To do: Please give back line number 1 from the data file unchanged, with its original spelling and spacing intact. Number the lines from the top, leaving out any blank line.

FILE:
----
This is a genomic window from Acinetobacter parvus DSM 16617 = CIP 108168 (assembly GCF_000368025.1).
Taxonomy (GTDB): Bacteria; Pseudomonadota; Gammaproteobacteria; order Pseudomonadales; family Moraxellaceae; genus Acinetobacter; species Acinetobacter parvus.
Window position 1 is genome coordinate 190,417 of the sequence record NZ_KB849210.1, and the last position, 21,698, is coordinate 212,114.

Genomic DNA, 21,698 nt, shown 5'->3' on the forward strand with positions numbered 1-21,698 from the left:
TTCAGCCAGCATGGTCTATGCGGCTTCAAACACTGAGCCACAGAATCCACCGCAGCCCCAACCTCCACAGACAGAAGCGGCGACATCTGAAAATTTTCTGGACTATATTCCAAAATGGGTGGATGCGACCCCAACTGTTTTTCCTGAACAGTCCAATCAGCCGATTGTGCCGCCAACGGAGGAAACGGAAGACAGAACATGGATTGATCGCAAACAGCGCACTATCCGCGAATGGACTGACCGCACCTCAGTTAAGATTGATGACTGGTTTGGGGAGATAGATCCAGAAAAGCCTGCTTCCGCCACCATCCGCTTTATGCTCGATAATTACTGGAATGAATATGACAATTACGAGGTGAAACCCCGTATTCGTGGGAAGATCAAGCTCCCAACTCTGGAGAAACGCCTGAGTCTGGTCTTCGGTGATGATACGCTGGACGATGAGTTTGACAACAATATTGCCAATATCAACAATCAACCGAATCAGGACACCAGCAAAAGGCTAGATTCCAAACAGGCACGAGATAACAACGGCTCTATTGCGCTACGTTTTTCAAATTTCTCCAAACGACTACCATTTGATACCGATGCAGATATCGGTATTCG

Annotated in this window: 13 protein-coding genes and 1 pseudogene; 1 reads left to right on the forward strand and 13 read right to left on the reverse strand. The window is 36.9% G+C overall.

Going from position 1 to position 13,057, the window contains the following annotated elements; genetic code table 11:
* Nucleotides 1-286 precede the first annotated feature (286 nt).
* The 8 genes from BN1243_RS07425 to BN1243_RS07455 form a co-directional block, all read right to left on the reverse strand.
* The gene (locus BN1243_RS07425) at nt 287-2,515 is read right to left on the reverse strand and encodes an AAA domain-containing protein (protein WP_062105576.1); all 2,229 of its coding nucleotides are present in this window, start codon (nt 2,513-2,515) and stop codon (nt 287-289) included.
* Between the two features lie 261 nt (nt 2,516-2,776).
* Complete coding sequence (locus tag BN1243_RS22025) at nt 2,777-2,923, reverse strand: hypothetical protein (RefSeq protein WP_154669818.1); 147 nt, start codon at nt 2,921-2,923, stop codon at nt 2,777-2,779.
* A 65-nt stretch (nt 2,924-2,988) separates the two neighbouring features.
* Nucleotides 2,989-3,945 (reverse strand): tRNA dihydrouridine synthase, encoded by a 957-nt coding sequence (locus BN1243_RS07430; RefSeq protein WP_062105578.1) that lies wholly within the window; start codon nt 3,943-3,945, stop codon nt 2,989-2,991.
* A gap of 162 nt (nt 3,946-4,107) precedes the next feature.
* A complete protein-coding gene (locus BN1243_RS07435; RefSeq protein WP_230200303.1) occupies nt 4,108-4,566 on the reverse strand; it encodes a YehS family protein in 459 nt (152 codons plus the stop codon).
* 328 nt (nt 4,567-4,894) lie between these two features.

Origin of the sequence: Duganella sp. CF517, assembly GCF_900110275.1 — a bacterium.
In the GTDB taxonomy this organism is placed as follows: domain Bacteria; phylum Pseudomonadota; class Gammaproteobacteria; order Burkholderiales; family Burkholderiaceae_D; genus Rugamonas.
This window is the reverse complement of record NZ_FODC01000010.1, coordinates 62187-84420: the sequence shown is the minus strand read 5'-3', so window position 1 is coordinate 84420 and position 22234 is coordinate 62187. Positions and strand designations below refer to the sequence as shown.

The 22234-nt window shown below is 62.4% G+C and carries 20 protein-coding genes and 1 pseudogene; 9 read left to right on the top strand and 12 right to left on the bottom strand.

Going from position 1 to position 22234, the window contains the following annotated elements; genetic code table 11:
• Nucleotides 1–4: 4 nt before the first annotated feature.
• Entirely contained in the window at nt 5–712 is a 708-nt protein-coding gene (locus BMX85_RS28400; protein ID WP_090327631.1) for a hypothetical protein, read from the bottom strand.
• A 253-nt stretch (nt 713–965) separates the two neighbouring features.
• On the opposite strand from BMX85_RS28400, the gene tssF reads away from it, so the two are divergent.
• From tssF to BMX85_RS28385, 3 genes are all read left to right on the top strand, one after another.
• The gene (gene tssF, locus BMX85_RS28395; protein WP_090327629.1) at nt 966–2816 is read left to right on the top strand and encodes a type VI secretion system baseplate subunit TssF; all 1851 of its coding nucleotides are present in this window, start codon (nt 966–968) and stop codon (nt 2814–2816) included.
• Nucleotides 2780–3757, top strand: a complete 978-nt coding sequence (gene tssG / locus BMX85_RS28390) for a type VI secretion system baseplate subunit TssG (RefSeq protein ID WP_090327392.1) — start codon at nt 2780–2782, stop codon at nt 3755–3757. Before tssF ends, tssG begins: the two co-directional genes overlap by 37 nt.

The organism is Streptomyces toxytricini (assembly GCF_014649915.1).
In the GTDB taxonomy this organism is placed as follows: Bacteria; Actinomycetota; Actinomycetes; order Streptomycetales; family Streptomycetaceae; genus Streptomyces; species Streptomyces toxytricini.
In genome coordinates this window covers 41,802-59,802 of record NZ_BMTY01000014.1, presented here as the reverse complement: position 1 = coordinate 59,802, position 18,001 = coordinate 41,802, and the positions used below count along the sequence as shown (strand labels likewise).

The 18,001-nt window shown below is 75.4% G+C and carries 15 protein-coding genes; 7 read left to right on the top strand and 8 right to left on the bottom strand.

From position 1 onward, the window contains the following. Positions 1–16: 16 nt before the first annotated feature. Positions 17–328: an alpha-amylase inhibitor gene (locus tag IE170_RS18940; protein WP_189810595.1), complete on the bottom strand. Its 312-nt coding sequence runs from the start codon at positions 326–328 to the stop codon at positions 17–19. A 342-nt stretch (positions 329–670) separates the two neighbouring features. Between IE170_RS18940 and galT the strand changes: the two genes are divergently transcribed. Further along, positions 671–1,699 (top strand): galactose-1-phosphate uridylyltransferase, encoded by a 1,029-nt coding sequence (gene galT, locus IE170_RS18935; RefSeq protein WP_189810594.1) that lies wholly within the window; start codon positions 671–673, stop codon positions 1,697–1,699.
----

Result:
This is a genomic window from Acinetobacter parvus DSM 16617 = CIP 108168 (assembly GCF_000368025.1).